Great Results for Huawei, Apple Struggles in China

In 2019, Donald Trump helped bring down China’s Huawei Technologies by restricting the use of its smartphones in the USA, pushing Google to limit the Android operating system the company could deploy, and by preventing the use of US components. Today, the Chinese company is a 2023 veteran with many new smartphones, most notably the Mate 60, equipped with a particularly high-performance chip, as well as new activities such as components for smart cars.

Revenue increased 9.63% from 2022 to 2023, reaching CN¥704.2 billion (US$97.48 billion), with the consumer sector contributing the most, rising 17.3% to CN¥251.49 billion. In 2021, Huawei’s turnover, particularly due to the chip supply crisis, collapsed by almost a third, followed by three years of continuous growth, even if turnover has not yet returned, as Reuters emphasizes, to 2020 levels of 891.3 billion yuan.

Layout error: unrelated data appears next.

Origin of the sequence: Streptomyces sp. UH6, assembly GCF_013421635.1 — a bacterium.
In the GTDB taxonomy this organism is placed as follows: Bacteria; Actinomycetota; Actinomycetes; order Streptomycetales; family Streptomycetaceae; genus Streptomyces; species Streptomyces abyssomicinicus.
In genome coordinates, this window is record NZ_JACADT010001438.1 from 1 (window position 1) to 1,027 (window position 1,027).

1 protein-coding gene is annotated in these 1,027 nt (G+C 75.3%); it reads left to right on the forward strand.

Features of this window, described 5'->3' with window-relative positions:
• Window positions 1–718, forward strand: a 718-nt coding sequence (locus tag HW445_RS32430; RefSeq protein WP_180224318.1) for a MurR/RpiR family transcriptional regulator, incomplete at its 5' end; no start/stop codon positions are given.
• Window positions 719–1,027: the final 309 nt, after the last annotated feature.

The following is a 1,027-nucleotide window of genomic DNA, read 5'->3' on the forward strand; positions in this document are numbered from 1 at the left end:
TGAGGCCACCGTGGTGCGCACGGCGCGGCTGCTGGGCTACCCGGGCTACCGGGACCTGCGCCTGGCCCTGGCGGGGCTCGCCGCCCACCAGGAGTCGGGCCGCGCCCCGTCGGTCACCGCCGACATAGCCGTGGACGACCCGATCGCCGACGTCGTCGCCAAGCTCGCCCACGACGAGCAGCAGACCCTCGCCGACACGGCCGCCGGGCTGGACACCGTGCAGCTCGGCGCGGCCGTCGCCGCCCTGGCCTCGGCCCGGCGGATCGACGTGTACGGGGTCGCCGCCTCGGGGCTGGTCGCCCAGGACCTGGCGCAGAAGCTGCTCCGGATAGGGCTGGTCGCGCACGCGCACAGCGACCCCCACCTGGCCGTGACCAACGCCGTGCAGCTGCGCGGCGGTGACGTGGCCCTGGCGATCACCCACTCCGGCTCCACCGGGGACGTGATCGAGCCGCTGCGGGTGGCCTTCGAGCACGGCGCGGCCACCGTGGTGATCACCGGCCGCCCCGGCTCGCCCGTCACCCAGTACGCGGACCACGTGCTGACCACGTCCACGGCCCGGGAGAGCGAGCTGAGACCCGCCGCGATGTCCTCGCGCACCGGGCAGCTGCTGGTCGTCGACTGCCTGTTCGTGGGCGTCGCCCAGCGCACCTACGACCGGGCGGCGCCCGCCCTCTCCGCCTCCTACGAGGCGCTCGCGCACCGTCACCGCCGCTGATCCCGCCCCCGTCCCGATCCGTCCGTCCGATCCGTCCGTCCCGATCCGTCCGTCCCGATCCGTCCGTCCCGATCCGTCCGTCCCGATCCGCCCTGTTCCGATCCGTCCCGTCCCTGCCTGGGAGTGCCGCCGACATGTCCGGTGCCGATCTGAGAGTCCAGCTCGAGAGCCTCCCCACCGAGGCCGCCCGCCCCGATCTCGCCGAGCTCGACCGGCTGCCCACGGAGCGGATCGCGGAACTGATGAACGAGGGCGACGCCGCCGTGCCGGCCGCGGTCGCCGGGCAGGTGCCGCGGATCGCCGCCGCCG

Meanwhile, its biggest competitor, US-based Apple, is losing ground in China, where, according to Italian economic newspaper Il Sole 24 Ore, “iPhone shipments to China fell about 33% in February from a year earlier, extending the collapse in demand for the flagship device in the most important overseas market.” This result is influenced by the Chinese government’s choice to promote the use of “made in China” technologies.